Deutsche Grammophon Site
The German recording company, Deutsche Grammophon, publishes an online newsletter about its new releases and other activities. The site may be found at: http://www.deutschegrammophon.com/newsletter/2001-09-23.html
Festivals In Kalisz Online
Information about main concerts and festivals in Kalisz, Poland may be found on a private site www.artkalisz.pl, maintained by Inka M. Swiatek-Gal. Among other listings, the site includes information about:
- International Festivals of Jazz Pianists in Kalisz www.artkalisz.pl/muzyka/pianoforte.htm
- International Festivals, Chopin in the Colors of Autumn in Antonin (“Chopin w barwach jesieni”); www.artkalisz.pl/antonin/festiwale-chopinowskie.htm
Slask Wins In Italy
The Polish Folk Song & Dance Ensemble “Slask” won two top prizes at the World Music Festival in Filizzano, Italy. One for folk dances and one for modern dance for their choreography of Wojciech Kilar’s symphonic work, “Krzesany.” In addition to the dances of the mountaineer folk of southern Poland, they performed four of the five national dances of Poland: the Kujawiak, Oberek, Polonaise and Mazur.
New Publications & Books
Wightman’s Szymanowski Praised
Thanks to Walter Lasinski of New Jersey for sending me the review of Alistair Wightman’s book on Karol Szymanowski. Prof. William Smialek of Midway College, Texas wrote a favorable critique in the journal, Slavic Review. He wrote that “Wightman successfully traces a fabric of themes through the circumstances of Szymanowski’s life and the artistic objectives of his music….relating the events of Szymanowski’s life, Wightman is particularly adept at highlighting details that bear significance in understanding future turns of the composer’s career…not overlooked is the impact Szymanowski had on music education in Poland., the numerous musical examples are sometimes a challenge to align with the explication, and more frequent dependence on the formal charts he uses for some of the large-scale works would be beneficial. Nevertheless, this well-documented volume willl expand appreciation for Szymanowski’s music and artistic achievement.”
Calendar Of Events
OCT 3: Piotr Paleczny, piano. Weill Recital Hall. Sponsored by the Chopin Foundation Council of Greater New York. 718-486-6780.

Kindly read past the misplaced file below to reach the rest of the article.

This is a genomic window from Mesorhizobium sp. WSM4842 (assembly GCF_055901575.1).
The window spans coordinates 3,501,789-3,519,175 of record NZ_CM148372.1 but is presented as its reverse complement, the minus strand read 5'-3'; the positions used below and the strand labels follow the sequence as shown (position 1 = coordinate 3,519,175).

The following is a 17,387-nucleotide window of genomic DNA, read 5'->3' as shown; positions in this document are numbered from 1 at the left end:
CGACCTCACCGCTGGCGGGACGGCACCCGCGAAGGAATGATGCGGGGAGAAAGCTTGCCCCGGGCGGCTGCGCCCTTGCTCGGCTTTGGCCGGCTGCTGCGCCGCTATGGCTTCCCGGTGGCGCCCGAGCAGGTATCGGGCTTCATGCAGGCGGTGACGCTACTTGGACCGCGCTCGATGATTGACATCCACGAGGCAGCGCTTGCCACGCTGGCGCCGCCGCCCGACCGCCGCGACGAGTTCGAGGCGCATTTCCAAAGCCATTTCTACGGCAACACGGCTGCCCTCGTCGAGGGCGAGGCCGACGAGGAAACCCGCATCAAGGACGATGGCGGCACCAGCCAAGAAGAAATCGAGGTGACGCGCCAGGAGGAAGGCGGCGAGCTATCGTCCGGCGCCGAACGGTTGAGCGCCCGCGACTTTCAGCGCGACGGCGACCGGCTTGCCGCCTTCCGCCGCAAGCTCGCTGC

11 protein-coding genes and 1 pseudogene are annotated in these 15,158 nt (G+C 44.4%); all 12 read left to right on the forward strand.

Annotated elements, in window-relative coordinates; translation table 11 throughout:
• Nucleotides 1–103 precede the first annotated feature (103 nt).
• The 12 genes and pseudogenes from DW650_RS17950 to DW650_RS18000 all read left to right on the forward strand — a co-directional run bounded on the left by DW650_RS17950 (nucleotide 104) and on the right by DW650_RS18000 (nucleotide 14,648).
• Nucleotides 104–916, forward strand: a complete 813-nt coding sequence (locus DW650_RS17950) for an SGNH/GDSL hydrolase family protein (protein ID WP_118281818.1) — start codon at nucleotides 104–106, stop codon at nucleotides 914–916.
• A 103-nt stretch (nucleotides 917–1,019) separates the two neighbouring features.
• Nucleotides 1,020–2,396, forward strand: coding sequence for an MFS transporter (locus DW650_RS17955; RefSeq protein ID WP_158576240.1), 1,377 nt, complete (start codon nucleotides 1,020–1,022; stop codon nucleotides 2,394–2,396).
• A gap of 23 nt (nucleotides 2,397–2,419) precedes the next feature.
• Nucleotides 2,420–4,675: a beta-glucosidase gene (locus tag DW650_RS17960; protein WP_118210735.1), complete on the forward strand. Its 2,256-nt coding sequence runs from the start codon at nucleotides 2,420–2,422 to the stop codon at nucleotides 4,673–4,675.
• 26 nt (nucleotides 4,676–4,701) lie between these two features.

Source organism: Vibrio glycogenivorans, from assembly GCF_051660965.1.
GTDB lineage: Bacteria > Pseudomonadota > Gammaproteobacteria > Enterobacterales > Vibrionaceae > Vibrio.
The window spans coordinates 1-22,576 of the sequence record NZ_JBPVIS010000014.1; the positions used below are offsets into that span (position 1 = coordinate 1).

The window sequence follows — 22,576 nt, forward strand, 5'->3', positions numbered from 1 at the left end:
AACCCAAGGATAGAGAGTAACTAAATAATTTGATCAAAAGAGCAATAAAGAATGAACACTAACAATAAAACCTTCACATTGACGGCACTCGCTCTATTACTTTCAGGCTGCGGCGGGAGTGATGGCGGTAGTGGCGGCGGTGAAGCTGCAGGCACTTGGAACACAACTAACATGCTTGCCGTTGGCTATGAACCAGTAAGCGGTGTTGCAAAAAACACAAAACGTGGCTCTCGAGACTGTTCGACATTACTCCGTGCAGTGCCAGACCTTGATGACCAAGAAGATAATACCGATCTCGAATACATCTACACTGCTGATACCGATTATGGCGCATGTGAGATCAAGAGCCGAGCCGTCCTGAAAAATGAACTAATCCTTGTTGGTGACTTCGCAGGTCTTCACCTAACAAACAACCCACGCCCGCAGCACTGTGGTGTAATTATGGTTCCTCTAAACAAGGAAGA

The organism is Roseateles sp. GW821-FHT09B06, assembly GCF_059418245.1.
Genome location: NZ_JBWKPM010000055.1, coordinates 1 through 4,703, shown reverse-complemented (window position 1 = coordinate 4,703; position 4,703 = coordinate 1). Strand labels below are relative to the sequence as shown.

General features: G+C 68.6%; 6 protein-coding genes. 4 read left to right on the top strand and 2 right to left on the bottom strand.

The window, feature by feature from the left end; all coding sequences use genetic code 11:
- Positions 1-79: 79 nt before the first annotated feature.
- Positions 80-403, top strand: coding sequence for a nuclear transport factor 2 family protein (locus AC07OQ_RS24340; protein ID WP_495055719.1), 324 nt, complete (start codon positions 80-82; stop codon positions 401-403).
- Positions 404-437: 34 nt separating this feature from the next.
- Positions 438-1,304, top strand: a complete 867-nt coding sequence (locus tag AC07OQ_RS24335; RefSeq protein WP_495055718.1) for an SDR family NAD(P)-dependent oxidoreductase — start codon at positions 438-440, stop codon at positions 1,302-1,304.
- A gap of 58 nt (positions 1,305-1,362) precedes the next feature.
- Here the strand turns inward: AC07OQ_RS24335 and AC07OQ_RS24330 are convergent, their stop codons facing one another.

OCT 6: “Krakusy” Folk Ensemble, dance performance. Backstreet Galleries. 11618 Exposition Blvd. West Los Angeles, 3 p.m. For more information about Krakusy see Dance part of our site.
OCT 6-15: 2nd Annual Polish Cultural Arts Festival. Backstreet Galleries, West Los Angeles and Warner Grand Theater, San Pedro. Concerts of popular music and jazz, folk dance performances, exhibitions and lectures. For more information contact the Polish Consulate in Los Angeles, or Backstreet Galleries, at www.BAckSTreeTGalleries.com, firstname.lastname@example.org, tel. 310-479-6262.
OCT 7: Wojciech Kocyan’s lecture-recital “What makes the Polish music Polish.” Backstreet Galleries. 11618 Exposition Blvd. West Los Angeles, 3 p.m.
OCT 4,5,6,7: Chopin: Piano Conceto No. 1. Nelson Friere, p. Seattle SO, Gunther Herbig, cond. Benaroya Hall, Seattle, WA. www.seattlesymphony.org.
OCT 9: Gorecki: “Kleines Requiem fur eine Polka.” Thornton Contemporary Music Ensemble, Donald Crockett, cond. Alfred Newman Hall, USC. 8:00 p.m. Free. OCT 12,13,14: Chopin: Piano Concerto No. 1. Fabio Bidini, p. Colorado Symphony Orchestra. Boettcher Concert Hall, Denver, CO. 303-986-8742.
OCT 14: Jan Opalach, bass. Gait Sirguey, piano. 25th Anniversary Concert: Paderewski and Friends. Songs of Paderewski, Szymanowski, Karlowicz as well as French and American repertoire. Kosciuszko Foundation. 15 E. 65th St. 212-734-2130. $20. 3:00 p.m.
OCT 14: Music of Moniuszko, Penderecki, Mendelssohn & Gubanov. Honoring the 100th anniversary of the birth of the late Cardinal Wyszynski. Newton Symphony Orchestra, Jeffrey rink, cond. Cathedral of the Holy Cross, Boston, MA. 3:00 p.m.
OCT 14: An Afternoon with Poetry and Music. Polish Music Center’s Fall concert featuring Jakub Omsky, cello and Omar Sangare, actor, in a program of Polish poetry and music. United University Church, USC Campus, 817 W. 34th St., Los Angeles, 3 p.m.
: Polish Jazz with Grazyna Auguscik, jazz scat singer, and Darek Oleszkiewicz, bass. Backstreet Galleries. 11618 Exposition Blvd. West Los Angeles, 3 p.m.
OCT 21: Jacek Zganiacz, piano, Recital at the Polish Consulate, N.Y.
OCT 24: “The World of Impressionism.” Music of Szymanowski, Ravel, Sibelius & Griffes. Hilel Kagan, cond.
OCT 27: Paderewski Celebration, All Polish Program. Piotr Paleczny, piano; Magdalena Idzik, mezzo- soprano; David Enlow, organ. Celebrity Symphony Orchestra, Andrzej Rozbicki, cond. Music of Chopin, Moniuszko, Oginski, Kilar and Sir Edward Elgar’s “Polonia” Symphony. St. Paul’s Church, Toronto, Ontario, Canada. 7:00 p.m. 800-509-8911.
OCT 28: New York premiere of Antoni Szalowski’s work. Dorian Wind Quintet. Kosciuszko Foundation Chamber Series. 3:00 p.m.
Lutoslawski’s Funeral Music
According to the symphony “In the News” online newsletter Lutoslawski’s music scheduled (for the weekend following the Twin Towers attack) by Christoph von Dohnanyi and the Cleveland Orchestra proved to be “`unusually relevant, both in painful and exhilarating ways.’ With Lutoslawski’s “Funeral Music,” Dohnanyi `brings to the score a keen grasp of the expressive gestures, from the opening sighs for two cellos through Lutoslawski’s compassionate anguished statements to the final cello whisper,’ and he adds, `the Cleveland strings couldn’t have been more controlled or eloquent.'”